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***However, a character who may be Creator/{{HarrisonFord}} is seen running Ford's Kyentse Cowboy Bar & Grill (The Scourge of God).
2nd Jan '17 10:08:27 AM C89337186
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* LoadsAndLoadsOfCharacters: Boy howdy! Especially in books 4-10, which feature members of three generations in the chronology of the story. A partial list of '''point of view''' characters (please note that this is not a comprehensive list of ''significant'' characters) includes Rudi Mackenzie, Mathilda Arminger, Ingolf Vogeler, Mary and Ritva Havel, Edain Aylward Mackenzie, Odard Lui, Father Ignatius, Fred Thurston, Tiphaine d'Ath, Juniper Mackenzie, Sandra Arminger, Chuck Barstow, Astrid Larsson, Ian Kovalevsky, Asgerd Karlsdottir, Lioncel de Stafford, Huon and Yseult Lui, and Orlaith Arminger Mackenzie. Sometimes results in FourLinesAllWaiting. The roster is pared down sharply in the current tetrology, which focuses almost entirely on members of the youngest generation of characters.

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* LoadsAndLoadsOfCharacters: Boy howdy! Especially in books 4-10, which feature members of three generations in the chronology of the story. A partial list of '''point of view''' characters (please note that this is not a comprehensive list of ''significant'' characters) includes Rudi Mackenzie, Mathilda Arminger, Ingolf Vogeler, Mary and Ritva Havel, Edain Aylward Mackenzie, Odard Lui, Liu, Father Ignatius, Fred Thurston, Tiphaine d'Ath, Juniper Mackenzie, Sandra Arminger, Chuck Barstow, Astrid Larsson, Ian Kovalevsky, Asgerd Karlsdottir, Lioncel de Stafford, Huon and Yseult Lui, Liu, and Orlaith Arminger Mackenzie. Sometimes results in FourLinesAllWaiting. The roster is pared down sharply in the current tetrology, which focuses almost entirely on members of the youngest generation of characters.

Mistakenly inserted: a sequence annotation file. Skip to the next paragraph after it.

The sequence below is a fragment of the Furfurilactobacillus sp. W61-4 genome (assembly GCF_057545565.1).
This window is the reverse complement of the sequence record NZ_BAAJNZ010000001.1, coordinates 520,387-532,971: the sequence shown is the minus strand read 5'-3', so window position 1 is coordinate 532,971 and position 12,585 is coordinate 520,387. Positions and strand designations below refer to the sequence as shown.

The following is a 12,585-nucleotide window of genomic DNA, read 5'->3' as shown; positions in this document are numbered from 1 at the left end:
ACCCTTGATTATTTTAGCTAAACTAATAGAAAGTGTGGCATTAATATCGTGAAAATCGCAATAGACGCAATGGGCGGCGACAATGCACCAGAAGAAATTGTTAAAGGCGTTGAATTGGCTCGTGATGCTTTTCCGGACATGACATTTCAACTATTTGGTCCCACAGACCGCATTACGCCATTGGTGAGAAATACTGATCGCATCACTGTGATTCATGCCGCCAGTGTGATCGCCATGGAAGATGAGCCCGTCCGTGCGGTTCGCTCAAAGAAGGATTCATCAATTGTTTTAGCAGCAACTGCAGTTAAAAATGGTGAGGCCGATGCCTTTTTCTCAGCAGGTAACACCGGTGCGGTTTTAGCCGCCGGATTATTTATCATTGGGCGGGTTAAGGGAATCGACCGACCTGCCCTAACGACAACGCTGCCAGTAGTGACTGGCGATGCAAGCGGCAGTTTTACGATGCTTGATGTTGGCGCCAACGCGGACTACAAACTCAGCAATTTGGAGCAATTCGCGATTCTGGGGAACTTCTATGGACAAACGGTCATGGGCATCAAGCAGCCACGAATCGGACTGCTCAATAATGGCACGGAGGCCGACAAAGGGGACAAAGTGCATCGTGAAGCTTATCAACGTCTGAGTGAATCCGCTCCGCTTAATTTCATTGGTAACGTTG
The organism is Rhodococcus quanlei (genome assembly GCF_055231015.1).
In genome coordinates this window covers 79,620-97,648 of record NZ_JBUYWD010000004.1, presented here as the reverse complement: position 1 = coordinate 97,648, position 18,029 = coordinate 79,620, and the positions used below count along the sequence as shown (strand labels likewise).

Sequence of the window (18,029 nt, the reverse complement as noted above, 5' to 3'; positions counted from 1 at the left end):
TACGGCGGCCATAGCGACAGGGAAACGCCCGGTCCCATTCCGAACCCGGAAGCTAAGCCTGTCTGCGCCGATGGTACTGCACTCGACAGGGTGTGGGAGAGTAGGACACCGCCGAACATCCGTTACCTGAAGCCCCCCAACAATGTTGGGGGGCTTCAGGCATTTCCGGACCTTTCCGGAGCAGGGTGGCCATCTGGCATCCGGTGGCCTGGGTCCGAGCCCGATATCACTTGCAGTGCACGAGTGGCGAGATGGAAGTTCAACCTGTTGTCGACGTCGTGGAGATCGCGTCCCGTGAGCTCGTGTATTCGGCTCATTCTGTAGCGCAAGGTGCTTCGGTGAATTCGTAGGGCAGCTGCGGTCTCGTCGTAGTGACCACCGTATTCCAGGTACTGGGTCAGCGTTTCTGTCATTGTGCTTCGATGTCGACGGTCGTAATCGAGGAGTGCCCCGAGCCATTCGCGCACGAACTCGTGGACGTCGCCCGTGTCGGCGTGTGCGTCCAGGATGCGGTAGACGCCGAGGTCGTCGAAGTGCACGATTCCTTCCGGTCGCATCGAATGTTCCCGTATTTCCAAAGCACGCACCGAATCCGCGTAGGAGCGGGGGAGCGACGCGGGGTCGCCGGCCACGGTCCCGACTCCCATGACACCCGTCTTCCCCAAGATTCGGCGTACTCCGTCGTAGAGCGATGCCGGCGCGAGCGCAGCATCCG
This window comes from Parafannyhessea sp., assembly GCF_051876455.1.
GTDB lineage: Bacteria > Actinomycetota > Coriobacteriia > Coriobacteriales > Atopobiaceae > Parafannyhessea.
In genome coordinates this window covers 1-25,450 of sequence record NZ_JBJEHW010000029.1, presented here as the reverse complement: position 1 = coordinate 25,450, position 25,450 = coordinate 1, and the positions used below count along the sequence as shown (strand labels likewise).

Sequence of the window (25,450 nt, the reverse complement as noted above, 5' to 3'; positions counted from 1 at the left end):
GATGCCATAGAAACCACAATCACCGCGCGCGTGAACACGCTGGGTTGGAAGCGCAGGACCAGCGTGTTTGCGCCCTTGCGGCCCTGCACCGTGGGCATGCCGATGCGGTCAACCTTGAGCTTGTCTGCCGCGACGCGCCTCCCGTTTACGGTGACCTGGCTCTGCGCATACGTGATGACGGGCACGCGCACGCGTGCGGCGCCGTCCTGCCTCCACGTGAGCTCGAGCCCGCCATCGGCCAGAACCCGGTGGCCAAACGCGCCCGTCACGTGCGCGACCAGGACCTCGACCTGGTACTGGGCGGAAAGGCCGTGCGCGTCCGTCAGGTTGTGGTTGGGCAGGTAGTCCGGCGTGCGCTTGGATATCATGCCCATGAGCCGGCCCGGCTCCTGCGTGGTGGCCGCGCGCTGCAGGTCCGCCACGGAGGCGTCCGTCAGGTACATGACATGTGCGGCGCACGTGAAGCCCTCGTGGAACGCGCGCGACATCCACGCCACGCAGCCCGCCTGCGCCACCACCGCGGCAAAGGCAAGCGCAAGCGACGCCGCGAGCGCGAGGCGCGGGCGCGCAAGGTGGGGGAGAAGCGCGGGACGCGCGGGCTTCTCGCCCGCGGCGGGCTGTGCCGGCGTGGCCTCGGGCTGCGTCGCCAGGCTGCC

16th Dec '16 12:43:00 PM BuccoBabe
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* DramaticIrony: In ''Prince of Outcasts'', Orlaith attaches no significance to the yellow-and-black symbol her love interest, Alan Thurston, wears on his gear. Readers, however, have seen it elsewhere in the novel. [[spoiler: It's the symbol used by the evil forces her brother John is encountering in the Ceram Sea -- and, by the description, is or at least resembles a symbol right out of TheCthulhuMythos.]]

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* DramaticIrony: In ''Prince of Outcasts'', Orlaith attaches no significance to the yellow-and-black symbol her love interest, Alan Thurston, wears on his gear. Readers, however, have seen it elsewhere in the novel. [[spoiler: It's the symbol used by the evil forces her brother John is encountering in the Ceram Sea -- and, by the description, is or at least resembles a symbol right out of TheCthulhuMythos.the Franchise/CthulhuMythos.]]
10th Dec '16 12:06:41 PM BuccoBabe
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** Reiko's foster daughter Kiwako, previously severely neglected and close to feral, blossoms in Reiko's care.
10th Dec '16 11:58:18 AM BuccoBabe
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* CanonImmigrant: Arguably, any of the characters originating in the non-Stirling stories of ''The Change'' anthology who later make an appearance in the main storyline. Deor Godulfson and Thora Garwood, who originally appear in Diana Paxson's "Deor," are the most prominent; but Jared and Connor Tillman and Kwame Curtis (Harry Turtledove's "Topanga and the Chatsworth Lancers") and Cap'n Pete and Fifi Lamont Holder (John Birmingham's "Fortune and Glory") also play minor roles. Prince John becomes romantically involved with Philippa "Pip" Balwyn-Abercombie, daughter of another Birmingham character, the late Lady Julianne Balwyn.